2) Setting requirements for very hefty restoration/accident clean up bonds to ensure that any sites approved are properly restored and that any incidents of contamination are dealt with at the expense of the extraction companies, not the public purse. The restoration bonds which councils were fobbed off with for opencast coals sites were woefully inadequate and have left councils will huge bills for restoration in the wake of Scottish Coal’s bankruptcy.

3) Ensuring that sufficient funding is extracted from operators to allow SEPA to do effective monitoring of methane emissions, groundwater contamination and other pollution risks are any extraction sites. SEPA have had a series of large staff cuts in recent years and don’t have the capability to do this at present. I don’t think it is acceptable for operators to “self monitor” or appoint an “independent” monitor of their own choosing. It must be SEPA and it must be paid for by operators licence fees, not through SEPA’s grant from taxpayers.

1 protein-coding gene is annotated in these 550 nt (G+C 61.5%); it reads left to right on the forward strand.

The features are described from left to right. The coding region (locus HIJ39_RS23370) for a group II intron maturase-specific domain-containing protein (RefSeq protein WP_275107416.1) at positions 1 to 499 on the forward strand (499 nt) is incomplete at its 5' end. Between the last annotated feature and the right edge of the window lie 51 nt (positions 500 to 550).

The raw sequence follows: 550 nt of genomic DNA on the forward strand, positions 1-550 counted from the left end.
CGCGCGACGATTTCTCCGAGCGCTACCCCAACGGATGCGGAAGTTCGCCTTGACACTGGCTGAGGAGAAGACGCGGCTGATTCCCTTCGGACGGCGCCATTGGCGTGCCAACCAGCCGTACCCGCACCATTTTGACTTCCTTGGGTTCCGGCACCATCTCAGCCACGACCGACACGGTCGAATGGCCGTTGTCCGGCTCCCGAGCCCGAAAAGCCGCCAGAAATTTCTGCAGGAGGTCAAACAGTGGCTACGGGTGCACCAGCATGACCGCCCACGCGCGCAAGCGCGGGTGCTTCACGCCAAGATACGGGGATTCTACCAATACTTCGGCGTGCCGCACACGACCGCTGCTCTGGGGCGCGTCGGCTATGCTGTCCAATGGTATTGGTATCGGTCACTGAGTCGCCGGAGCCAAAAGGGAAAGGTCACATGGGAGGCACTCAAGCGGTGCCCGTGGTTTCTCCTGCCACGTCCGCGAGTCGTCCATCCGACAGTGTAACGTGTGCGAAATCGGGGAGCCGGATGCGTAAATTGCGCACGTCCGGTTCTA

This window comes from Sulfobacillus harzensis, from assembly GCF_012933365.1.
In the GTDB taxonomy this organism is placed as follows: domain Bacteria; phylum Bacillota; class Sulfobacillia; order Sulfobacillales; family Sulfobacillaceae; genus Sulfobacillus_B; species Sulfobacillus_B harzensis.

4) Ensuring that detailed monitoring of background levels of contaminants in groundwater is carried out before any drilling starts. At present there is only very limited monitoring of groundwater in Scotland mainly because it is difficult to get at because there are not many boreholes. It is essential that the condition of groundwater is understood before drilling starts as otherwise operators will be able to claim that pollution pre-dated gas extraction activities.

5) Setting up a proper a regulatory framework for this activity – none exists at present. This must include binding guidance to local authorities on how to deal with unconventional gas applications.